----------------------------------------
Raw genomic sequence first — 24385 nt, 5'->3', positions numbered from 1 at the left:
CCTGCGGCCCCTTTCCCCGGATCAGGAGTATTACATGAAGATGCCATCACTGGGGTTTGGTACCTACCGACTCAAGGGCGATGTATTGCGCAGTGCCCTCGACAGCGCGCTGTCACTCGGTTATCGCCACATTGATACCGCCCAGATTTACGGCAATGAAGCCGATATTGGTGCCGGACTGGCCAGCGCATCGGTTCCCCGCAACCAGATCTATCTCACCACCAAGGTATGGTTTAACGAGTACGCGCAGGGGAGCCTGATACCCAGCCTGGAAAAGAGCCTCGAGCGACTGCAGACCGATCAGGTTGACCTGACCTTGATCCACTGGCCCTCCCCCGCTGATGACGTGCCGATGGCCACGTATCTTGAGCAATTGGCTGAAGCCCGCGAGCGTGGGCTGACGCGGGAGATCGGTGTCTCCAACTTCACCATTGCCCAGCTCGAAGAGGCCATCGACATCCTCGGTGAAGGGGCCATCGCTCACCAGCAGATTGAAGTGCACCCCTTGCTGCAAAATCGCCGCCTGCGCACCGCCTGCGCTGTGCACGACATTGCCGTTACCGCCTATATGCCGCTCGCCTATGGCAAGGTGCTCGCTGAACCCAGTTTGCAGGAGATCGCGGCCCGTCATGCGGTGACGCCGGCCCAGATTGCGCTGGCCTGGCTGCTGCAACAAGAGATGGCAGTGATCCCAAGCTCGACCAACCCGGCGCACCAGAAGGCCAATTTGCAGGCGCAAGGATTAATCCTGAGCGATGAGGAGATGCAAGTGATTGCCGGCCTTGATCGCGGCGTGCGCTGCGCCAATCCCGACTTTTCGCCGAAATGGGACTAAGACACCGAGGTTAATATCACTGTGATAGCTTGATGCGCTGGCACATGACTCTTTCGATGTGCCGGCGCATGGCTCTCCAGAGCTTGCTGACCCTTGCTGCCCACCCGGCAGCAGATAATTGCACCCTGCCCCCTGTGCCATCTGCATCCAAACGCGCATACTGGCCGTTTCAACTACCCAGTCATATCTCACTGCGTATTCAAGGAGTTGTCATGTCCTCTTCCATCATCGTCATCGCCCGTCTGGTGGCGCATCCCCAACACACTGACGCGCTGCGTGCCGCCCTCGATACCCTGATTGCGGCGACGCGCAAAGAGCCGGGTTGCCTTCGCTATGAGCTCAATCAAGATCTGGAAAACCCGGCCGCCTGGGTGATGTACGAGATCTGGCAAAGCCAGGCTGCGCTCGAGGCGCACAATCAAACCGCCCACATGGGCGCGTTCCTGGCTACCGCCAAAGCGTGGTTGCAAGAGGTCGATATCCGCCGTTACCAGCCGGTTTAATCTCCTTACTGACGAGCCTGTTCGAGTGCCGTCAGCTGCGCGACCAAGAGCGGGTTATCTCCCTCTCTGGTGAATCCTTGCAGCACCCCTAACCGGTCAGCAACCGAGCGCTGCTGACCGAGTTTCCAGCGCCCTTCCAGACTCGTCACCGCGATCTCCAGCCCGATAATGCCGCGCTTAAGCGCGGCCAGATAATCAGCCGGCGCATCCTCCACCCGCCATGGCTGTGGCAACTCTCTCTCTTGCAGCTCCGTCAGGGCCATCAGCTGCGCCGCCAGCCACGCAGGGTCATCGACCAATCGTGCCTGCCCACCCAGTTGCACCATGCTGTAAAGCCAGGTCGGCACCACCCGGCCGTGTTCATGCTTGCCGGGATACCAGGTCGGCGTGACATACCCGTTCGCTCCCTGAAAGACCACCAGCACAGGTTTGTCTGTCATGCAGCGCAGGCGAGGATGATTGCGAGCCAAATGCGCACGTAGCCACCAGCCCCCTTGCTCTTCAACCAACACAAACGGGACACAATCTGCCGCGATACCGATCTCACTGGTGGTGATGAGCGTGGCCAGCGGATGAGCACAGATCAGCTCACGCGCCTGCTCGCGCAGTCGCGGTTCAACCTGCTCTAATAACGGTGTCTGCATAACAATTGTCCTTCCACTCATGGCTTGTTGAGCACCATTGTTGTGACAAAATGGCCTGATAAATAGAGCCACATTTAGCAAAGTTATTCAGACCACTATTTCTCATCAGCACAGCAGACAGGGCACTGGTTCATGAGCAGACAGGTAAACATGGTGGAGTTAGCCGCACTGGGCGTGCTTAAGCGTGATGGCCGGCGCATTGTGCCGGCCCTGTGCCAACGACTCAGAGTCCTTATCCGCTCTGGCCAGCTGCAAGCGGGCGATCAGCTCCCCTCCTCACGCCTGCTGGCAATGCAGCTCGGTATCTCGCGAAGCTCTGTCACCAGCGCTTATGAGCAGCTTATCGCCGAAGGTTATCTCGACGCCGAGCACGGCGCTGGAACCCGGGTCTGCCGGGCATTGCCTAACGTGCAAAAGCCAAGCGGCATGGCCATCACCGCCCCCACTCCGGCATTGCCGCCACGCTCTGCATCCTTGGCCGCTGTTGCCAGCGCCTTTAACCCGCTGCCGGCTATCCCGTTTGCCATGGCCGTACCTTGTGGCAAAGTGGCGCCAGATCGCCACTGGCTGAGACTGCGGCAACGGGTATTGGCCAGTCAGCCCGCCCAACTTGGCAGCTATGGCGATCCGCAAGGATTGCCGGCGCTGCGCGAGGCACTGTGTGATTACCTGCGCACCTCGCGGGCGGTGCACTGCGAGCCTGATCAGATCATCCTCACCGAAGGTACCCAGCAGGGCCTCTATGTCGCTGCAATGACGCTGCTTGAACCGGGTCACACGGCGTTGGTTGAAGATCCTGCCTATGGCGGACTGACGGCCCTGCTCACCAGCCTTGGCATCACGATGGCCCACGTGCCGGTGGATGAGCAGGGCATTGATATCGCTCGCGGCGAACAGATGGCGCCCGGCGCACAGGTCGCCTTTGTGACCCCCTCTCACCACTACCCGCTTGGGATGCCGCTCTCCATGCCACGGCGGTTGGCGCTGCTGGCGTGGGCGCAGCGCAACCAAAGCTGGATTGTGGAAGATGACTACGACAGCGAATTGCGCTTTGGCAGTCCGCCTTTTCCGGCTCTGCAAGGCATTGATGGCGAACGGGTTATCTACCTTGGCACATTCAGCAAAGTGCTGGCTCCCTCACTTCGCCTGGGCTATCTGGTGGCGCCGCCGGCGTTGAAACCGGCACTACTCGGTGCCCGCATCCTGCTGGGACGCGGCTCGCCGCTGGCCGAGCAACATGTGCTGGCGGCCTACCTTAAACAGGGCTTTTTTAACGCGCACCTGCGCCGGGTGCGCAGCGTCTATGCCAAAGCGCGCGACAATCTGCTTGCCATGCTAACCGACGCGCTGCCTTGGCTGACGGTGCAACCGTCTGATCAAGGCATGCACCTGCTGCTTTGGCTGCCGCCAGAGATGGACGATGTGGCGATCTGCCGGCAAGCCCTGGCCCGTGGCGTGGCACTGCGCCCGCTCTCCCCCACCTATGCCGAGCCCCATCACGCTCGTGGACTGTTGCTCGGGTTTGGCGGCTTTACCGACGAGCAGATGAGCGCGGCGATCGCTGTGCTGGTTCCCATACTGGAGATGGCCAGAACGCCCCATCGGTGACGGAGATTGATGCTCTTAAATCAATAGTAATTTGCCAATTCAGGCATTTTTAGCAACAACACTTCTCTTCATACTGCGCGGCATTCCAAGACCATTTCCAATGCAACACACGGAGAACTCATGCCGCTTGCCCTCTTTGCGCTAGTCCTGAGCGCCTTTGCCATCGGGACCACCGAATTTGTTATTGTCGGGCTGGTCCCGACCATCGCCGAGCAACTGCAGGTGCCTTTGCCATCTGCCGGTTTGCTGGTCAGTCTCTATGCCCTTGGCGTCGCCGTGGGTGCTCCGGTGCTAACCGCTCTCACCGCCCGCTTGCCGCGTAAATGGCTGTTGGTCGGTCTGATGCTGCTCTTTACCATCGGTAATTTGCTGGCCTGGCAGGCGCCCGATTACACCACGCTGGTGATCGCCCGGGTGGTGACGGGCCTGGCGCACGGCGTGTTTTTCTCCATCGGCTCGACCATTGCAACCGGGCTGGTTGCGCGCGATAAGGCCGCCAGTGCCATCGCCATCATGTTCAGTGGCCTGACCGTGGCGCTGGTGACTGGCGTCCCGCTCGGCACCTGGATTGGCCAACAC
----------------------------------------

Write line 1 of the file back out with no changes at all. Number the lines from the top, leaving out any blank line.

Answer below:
Raw genomic sequence first — 24385 nt, 5'->3', positions numbered from 1 at the left: